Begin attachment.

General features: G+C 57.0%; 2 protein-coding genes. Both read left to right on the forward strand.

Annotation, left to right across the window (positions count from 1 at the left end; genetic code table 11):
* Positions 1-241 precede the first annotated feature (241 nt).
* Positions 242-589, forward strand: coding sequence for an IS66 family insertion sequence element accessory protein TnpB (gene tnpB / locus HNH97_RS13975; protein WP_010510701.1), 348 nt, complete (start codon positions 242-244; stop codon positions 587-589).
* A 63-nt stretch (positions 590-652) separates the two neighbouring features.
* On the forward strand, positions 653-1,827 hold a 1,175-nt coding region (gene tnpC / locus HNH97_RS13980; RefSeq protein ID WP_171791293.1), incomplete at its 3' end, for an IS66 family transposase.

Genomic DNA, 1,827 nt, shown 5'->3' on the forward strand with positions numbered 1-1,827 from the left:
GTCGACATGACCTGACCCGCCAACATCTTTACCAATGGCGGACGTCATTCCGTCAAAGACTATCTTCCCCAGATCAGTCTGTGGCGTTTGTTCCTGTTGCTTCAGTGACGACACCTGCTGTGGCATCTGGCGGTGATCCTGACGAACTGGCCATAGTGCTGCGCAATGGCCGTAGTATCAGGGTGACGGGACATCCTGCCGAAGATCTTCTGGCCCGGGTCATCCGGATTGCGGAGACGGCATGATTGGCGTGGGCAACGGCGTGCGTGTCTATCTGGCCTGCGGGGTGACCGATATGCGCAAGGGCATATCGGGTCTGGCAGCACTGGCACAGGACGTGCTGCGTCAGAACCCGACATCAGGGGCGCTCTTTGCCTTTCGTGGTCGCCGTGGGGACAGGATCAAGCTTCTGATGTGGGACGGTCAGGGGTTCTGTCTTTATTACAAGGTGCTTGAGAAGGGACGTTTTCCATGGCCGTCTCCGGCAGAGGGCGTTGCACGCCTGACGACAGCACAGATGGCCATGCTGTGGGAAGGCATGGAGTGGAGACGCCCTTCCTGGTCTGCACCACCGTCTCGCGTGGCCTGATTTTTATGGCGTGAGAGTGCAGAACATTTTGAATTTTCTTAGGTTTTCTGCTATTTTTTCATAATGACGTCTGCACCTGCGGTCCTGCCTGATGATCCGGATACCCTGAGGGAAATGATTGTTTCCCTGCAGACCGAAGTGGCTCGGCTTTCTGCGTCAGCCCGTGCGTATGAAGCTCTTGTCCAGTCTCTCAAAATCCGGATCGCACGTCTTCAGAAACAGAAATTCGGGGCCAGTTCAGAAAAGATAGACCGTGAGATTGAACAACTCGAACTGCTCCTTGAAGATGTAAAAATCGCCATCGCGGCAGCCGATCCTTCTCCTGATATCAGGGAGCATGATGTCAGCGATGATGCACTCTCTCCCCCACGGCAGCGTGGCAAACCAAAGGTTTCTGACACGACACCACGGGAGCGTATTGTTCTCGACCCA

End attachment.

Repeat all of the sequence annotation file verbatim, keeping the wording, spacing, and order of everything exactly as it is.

General features: G+C 57.0%; 2 protein-coding genes. Both read left to right on the forward strand.

Annotation, left to right across the window (positions count from 1 at the left end; genetic code table 11):
* Positions 1-241 precede the first annotated feature (241 nt).
* Positions 242-589, forward strand: coding sequence for an IS66 family insertion sequence element accessory protein TnpB (gene tnpB / locus HNH97_RS13975; protein WP_010510701.1), 348 nt, complete (start codon positions 242-244; stop codon positions 587-589).
* A 63-nt stretch (positions 590-652) separates the two neighbouring features.
* On the forward strand, positions 653-1,827 hold a 1,175-nt coding region (gene tnpC / locus HNH97_RS13980; RefSeq protein ID WP_171791293.1), incomplete at its 3' end, for an IS66 family transposase.

Genomic DNA, 1,827 nt, shown 5'->3' on the forward strand with positions numbered 1-1,827 from the left:
GTCGACATGACCTGACCCGCCAACATCTTTACCAATGGCGGACGTCATTCCGTCAAAGACTATCTTCCCCAGATCAGTCTGTGGCGTTTGTTCCTGTTGCTTCAGTGACGACACCTGCTGTGGCATCTGGCGGTGATCCTGACGAACTGGCCATAGTGCTGCGCAATGGCCGTAGTATCAGGGTGACGGGACATCCTGCCGAAGATCTTCTGGCCCGGGTCATCCGGATTGCGGAGACGGCATGATTGGCGTGGGCAACGGCGTGCGTGTCTATCTGGCCTGCGGGGTGACCGATATGCGCAAGGGCATATCGGGTCTGGCAGCACTGGCACAGGACGTGCTGCGTCAGAACCCGACATCAGGGGCGCTCTTTGCCTTTCGTGGTCGCCGTGGGGACAGGATCAAGCTTCTGATGTGGGACGGTCAGGGGTTCTGTCTTTATTACAAGGTGCTTGAGAAGGGACGTTTTCCATGGCCGTCTCCGGCAGAGGGCGTTGCACGCCTGACGACAGCACAGATGGCCATGCTGTGGGAAGGCATGGAGTGGAGACGCCCTTCCTGGTCTGCACCACCGTCTCGCGTGGCCTGATTTTTATGGCGTGAGAGTGCAGAACATTTTGAATTTTCTTAGGTTTTCTGCTATTTTTTCATAATGACGTCTGCACCTGCGGTCCTGCCTGATGATCCGGATACCCTGAGGGAAATGATTGTTTCCCTGCAGACCGAAGTGGCTCGGCTTTCTGCGTCAGCCCGTGCGTATGAAGCTCTTGTCCAGTCTCTCAAAATCCGGATCGCACGTCTTCAGAAACAGAAATTCGGGGCCAGTTCAGAAAAGATAGACCGTGAGATTGAACAACTCGAACTGCTCCTTGAAGATGTAAAAATCGCCATCGCGGCAGCCGATCCTTCTCCTGATATCAGGGAGCATGATGTCAGCGATGATGCACTCTCTCCCCCACGGCAGCGTGGCAAACCAAAGGTTTCTGACACGACACCACGGGAGCGTATTGTTCTCGACCCA